Even though I'm not crazy about gambling or prime rib, I have developed a bit of an obsession with downtown Las Vegas's Four Queens, the only casino where I ever win anything, which I attribute to my long-gone great grandmother, and the cheap meat meal deals advertised all along Freemont Street. If you dine at Magnolia's Veranda, both can be experienced at the same time.
From 4pm to midnight, you can get a slab of meat, complete with baked potato and steamed carrots. No, the prime rib doesn't really taste like much of anything (that's what the gravy or jus, whatever, is for) and it's a little gristly. I only had two bites anyway. We were too late our first Friday in town (thanks to an asshole who got into a fight with the flight attendants just as we were about to take off from JFK and had to return to the gate and get security to boot him off and retrieve his luggage from the hull, which wasted an hour) to make the midnight cutoff, and on New Year's Day we were too early at 2pm and drove to get a Double-Double and animal-style fries to hold us over until 4:30pm when a line (!) had formed up the carpeted stairs of Magnolia's Veranda (there were plenty of seats; they were just understaffed).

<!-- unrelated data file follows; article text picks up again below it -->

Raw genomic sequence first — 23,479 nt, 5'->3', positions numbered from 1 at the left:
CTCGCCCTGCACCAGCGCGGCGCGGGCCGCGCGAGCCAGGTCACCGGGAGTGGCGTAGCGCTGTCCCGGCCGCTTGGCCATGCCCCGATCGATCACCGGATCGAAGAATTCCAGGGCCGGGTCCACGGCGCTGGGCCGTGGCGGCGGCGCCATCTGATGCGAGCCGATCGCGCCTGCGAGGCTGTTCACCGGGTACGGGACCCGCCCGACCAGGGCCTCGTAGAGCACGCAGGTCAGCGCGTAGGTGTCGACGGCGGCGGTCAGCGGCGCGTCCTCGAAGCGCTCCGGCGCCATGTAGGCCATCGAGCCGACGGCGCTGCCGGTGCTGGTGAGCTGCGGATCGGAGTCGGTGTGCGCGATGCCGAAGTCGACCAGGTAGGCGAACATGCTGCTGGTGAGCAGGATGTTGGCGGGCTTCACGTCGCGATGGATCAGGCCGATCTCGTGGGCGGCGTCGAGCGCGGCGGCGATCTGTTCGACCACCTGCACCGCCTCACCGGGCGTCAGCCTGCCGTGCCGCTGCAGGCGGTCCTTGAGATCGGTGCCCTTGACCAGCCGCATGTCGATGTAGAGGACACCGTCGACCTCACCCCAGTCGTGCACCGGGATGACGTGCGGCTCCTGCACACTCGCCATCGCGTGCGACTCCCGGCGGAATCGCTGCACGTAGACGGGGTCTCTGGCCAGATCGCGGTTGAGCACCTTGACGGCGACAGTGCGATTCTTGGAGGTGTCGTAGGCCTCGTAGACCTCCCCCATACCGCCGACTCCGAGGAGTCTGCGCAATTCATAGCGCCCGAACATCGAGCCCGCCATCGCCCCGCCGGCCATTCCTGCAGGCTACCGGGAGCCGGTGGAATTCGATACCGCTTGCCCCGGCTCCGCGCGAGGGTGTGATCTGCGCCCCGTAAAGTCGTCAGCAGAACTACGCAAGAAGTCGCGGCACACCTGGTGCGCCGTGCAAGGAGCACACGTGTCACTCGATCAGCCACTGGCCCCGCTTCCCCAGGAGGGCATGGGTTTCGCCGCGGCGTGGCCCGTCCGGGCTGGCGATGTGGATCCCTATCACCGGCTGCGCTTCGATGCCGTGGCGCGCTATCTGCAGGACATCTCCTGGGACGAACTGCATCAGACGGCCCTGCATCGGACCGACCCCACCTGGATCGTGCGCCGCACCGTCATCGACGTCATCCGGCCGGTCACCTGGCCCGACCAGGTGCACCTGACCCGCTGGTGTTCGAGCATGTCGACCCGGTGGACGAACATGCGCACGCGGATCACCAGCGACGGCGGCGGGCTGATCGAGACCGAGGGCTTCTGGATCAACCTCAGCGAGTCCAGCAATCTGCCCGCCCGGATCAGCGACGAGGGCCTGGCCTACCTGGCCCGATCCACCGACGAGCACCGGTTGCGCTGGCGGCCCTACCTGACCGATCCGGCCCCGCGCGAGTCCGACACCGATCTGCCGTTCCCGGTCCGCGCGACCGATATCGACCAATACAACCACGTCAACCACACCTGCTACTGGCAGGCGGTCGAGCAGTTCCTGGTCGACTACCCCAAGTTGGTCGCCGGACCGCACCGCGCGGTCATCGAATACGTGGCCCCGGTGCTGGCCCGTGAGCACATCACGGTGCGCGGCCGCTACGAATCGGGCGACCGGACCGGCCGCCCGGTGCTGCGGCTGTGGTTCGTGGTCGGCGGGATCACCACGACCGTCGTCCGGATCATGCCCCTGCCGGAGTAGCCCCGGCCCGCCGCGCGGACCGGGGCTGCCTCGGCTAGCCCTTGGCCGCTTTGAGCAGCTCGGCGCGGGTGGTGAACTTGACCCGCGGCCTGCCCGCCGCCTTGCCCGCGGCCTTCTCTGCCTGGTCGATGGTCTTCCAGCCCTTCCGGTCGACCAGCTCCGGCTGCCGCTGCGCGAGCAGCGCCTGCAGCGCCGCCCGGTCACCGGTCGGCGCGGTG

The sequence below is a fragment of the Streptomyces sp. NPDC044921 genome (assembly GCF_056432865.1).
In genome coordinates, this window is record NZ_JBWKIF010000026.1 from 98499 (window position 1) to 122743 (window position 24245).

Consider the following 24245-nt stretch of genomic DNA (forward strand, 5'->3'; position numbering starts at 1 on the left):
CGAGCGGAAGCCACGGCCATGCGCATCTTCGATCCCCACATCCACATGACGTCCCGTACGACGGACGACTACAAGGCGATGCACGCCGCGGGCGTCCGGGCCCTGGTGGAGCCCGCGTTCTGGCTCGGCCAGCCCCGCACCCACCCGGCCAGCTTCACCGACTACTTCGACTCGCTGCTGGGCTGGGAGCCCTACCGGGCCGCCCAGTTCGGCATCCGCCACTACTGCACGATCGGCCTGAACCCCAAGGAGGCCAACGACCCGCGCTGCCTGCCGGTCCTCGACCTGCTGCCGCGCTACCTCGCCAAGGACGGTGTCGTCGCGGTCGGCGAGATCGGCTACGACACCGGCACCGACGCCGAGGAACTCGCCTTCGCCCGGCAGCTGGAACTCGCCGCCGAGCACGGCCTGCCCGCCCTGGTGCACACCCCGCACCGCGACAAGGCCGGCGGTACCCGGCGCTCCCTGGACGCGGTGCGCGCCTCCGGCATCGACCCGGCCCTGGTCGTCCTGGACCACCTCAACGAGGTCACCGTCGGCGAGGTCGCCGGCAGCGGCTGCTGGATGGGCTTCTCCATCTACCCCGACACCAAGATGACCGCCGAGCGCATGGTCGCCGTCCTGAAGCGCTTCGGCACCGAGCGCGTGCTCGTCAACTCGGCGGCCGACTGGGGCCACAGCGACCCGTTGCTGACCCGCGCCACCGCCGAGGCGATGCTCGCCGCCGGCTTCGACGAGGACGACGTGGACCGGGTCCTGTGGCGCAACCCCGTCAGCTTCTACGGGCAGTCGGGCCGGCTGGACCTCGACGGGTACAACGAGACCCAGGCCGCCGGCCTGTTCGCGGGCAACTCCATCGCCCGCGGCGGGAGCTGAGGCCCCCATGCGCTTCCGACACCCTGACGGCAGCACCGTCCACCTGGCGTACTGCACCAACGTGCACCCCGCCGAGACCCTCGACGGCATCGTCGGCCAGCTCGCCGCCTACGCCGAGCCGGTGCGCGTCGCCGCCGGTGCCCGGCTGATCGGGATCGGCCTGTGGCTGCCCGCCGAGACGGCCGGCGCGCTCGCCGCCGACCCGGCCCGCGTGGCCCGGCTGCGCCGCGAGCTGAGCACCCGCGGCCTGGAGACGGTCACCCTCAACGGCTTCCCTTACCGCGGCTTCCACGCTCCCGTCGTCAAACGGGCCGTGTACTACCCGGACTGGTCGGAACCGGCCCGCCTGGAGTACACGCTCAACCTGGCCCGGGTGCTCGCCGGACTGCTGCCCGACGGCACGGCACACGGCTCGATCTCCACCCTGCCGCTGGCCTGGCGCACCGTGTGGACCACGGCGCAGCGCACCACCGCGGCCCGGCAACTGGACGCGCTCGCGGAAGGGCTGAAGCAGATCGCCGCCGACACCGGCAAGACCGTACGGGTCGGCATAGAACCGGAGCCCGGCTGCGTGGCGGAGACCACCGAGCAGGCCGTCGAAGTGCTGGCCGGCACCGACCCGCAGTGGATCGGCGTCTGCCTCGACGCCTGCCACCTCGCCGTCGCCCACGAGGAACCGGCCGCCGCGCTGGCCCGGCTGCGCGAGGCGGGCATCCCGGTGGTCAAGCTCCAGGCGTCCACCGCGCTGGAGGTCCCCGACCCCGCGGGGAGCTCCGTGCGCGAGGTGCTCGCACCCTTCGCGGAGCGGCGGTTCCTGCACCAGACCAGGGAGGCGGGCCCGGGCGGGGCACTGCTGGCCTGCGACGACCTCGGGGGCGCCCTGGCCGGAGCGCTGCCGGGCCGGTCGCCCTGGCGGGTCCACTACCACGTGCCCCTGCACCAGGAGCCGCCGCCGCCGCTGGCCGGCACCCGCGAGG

First you get a salad, though.
Shrimp cocktail and a $4 mini bottle of Gallo merlot exemplifies the Four Queens ethos. Risky maybe, but the iceburg lettuce and chilled shrimp in a glass parfait was one of the only non-carby thing on the menu, and I was trying to save my appetite for dinner, three-and-a-half hours away at Lotus of Siam where my $116 in Caveman Keno winnings were well-spent.
I would only recommend Magnolia's Veranda for hardcore old Vegas enthusiasts.
To the left of the entrance and downstairs is Hugo's Cellar, a not inexpensive restaurant that has not seen a remodel since the day it opened–the video says it all (click into dining). I really wanted to go experience the tableside Caesar salad, flambéed desserts, and free red rose for the ladies, but with limited time in town ended up doing the early bird $69 prix fixe at Jean Georges Steakhouse in modern, tastefully flashy Vegas, where you still end up spending more than $200 when you add in a side and wine pairings (though not a bad deal). I wondered what the difference would be between the upstairs prime rib at Magnolia's and Hugo's $42 version.
Magnolia's Veranda * Four Queens Casino, 202 Fremont St., Las Vegas, NV